Goa and the central government are locked in a conflict over designation of villages in the Western Ghats as ecologically sensitive areas (ESAs). While the Union Ministry of Environment, Forests and Climate Change has proposed demarcation of 99 villages in four talukas of Goa as ESAs, the state government has proposed 19 villages from three talukas of Sattari, Sanguem and Dharbandora for the inclusion as ESAs. The high-level working group led by Dr K Kasturirangan prepared a report in 2014 earmarking an area measuring 1,461 sq km in Goa (nearly 40 per cent of the total geographical area of the state) as ESAs, the three committees set up by the Goa government proposed an area measuring 249 sq km (less than one-fourth of the area proposed by MoEFCC) to be declared as ESA. The Western Ghats – stretching some 1,600km from the north of Mumbai to the southern tip of India –is a biodiversity hotspot that contains a large proportion of the country’s plant and animal species, many of which are only found in the areas sought to be protected and nowhere else in the world. The UNESCO is considering declaring the Western Ghats as World Heritage Site, given its historical importance.
Based on the Kasturirangan report, the central government issued a draft notification on March 1, 2014 declaring ESAs in the Western Ghats, except in Kerala, and called for suggestions and objections. As nearly 40 per cent of the total geographical area from Goa was earmarked for inclusion in ESA by the Kasturirangan panel the state government objected to the draft notification. The state demanded that the exercise be done de novo by accommodating local needs and constraints and state’s concerns. The state government after physical verification proposed only 19 villages (around 7 per cent of the total area of Goa) to be designated as ESAs and inclusion of only portions of lands in proximity to the protected areas, like wildlife sanctuaries, in the remaining villages. It is unlikely that there would be an agreement between Goa and the Centre on the issue in the near future.
While safety of biodiversity hotspots is a priority for Goans, just as it is for people in other states, given the small size of the state, the state needs to put forth a reasoned proposal to ensure that much of the area proposed for inclusion in ESAs is removed from their ambit so that the people living there are not adversely affected. As land is limited in the state, it would be difficult to rehabilitate the people who would have to be displaced from the sanctuaries and notified areas. The people living in areas proposed to be notified as ESAs have been there for generations and earning their livelihoods solely on agricultural, horticultural or forest products. A shift to a different environment could mean loss of livelihoods and economic distress for those families. There cannot be an agreement between the state and central governments unless all the concerned work towards building a consensus on the designation of ESAs and the taking care of its impact on the families living within those areas. The sooner the issues are resolved and an agreement is reached, the better as the larger issue of preserving the Western Ghats as bio-diversity hotspot is an indisputable priority to all sections of population, including those likely to be affected by the central government’s plan of designating ESAs.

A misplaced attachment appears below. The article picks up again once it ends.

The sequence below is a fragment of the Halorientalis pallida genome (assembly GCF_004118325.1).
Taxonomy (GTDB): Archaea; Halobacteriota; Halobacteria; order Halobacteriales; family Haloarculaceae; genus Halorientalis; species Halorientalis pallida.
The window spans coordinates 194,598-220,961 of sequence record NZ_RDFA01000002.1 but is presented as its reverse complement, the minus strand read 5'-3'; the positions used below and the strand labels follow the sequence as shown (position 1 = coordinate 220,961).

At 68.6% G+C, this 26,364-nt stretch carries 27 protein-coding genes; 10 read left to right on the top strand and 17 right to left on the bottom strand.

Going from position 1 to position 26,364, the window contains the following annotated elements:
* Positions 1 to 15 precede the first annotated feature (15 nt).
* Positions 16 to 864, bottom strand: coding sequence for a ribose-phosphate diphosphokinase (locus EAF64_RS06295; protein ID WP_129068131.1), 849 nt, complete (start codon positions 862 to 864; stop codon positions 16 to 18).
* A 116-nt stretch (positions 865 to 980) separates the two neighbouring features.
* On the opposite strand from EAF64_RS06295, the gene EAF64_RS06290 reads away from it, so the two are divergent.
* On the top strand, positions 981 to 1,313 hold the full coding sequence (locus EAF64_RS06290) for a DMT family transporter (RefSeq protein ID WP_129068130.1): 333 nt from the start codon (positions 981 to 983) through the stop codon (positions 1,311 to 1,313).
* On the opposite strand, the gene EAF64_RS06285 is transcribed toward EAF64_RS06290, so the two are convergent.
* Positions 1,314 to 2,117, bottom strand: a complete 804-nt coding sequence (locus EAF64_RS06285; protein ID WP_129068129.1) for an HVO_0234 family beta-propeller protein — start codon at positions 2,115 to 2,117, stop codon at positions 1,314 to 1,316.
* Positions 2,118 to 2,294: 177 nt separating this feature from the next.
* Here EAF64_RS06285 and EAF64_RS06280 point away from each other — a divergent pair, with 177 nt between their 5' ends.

It is not only Goa that has been having problems with the Union Ministry of Environment and Forests over the issue of final demarcation of ESAs but also five other states – Gujarat, Maharashtra, Karnataka, Kerala and Tamil Nadu. The Western Ghats, which had many plants and animal species, have borne the brunt of development, urbanization, pollution and poaching. Many species in the areas are facing extinction and if adequate steps are not taken in the near future they would become a part of ecological history. Around the world, only 35 areas qualify as hotspots. Though they represent just 2.3 per cent of the earth’s land surface, they support more than half of the world’s plant species as endemics – species found in no other place – and nearly 43 per cent of bird, mammal, reptile and amphibian species as endemics. Biodiversity hotspots are irreplaceable as these species are limited to certain areas. India is blessed with Western Ghats and Goa is a part of the hotspots; so its people and government have a role to play in saving its bio-diversity. The protection of biodiversity should not be a casualty in the tussle between the state and the Centre. A solution balancing the needs of biodiversity protection and the local communities has to be found.